I draw your attention to her concerns about the effect of the sequester on research. This is a key point. There has been a de facto partnership between the US government and America’s universities since the end of the Second World War. This partnership, initially put forward by FDR’s science advisor, Vannevar Bush in his essay, Science the Endless Frontier envisioned those Federal R&D investments serving as an engine to the US economy and a protector of the public health. Central to the notion was the idea that Federal R&D investment in basic and applied science, channeled through America’s Universities would keep America strong and competitive. That notion has been empirically borne out over the years and is one of the reasons why the best of American Higher Ed remains in its leadership position, even under increasing global competition.
The effect of the Sequester has been to put that partnership at risk. I first got wind of what was happening on the ground this past summer when one of my colleagues at another institution told me how previously committed grant funds were being essentially rescinded after the fact. I was skeptical because my own years in government on the other side of the equation had taught me that such a state of affairs was not possible with the obvious exceptions of malfeasance. These were funds where the work had already been done (yes the US government often but not always pays after rather than before the science has been conducted).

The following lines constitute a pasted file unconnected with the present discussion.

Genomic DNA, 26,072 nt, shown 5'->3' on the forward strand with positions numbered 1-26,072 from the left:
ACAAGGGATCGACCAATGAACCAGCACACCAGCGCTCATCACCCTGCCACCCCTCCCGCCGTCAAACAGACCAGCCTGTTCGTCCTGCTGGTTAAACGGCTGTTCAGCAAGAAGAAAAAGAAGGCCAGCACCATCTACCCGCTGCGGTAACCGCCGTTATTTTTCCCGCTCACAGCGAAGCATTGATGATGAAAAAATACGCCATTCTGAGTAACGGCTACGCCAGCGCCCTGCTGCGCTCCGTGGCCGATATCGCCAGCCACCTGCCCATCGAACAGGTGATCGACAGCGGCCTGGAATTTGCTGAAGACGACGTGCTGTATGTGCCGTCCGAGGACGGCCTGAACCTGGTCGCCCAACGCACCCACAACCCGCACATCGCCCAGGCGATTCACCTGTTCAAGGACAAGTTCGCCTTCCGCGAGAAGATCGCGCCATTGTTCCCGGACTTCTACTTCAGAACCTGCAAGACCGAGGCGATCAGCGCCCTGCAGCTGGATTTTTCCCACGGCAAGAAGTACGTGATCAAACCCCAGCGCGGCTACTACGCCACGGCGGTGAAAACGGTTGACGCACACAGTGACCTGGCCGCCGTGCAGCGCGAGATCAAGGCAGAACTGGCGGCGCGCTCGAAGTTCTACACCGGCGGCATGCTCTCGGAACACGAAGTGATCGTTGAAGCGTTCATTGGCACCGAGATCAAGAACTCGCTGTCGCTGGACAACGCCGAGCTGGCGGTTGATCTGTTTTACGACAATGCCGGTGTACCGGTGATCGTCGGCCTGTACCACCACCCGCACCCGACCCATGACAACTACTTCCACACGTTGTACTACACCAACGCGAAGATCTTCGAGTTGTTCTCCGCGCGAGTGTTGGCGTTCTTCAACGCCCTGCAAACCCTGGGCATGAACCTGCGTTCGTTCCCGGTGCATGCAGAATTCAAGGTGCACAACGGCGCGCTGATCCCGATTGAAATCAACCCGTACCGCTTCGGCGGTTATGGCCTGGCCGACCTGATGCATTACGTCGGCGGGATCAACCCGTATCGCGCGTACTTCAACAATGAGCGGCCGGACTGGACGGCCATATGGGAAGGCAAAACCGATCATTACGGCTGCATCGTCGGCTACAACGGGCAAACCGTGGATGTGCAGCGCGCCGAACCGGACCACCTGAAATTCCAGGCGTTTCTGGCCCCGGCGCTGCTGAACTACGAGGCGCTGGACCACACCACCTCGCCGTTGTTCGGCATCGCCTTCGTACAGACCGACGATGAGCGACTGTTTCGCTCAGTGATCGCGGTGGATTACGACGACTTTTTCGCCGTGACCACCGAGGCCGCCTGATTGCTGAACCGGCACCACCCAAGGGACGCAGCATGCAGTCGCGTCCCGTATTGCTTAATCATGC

We are now beginning to see more of this pattern. The problem is the Sequester itself, which acts as a blunt axe on all federal accounts, rather than allowing for intelligent cuts. The sequester was designed as a ‘suicide pact’ (between Congress and the White House) rather than an actual policy for how to reduce the federal deficit. The effect of that pact is now being felt across the US science waterfront–programs are being interrupted or ended willy nilly leaving young scientists unemployed, high ed institutions holding the bag and our best scientists increasingly looking towards more stable funding environments overseas.
It is now very important for Congress and the White House to move rapidly to end the Sequester and to replace it with a system of smart federal spending reductions that are both rational and adaptable. Given the uproar over the Affordable Care Act and the poll numbers at both ends of Pennsylvania Avenue, I’m not optimistic. But it’s terribly important.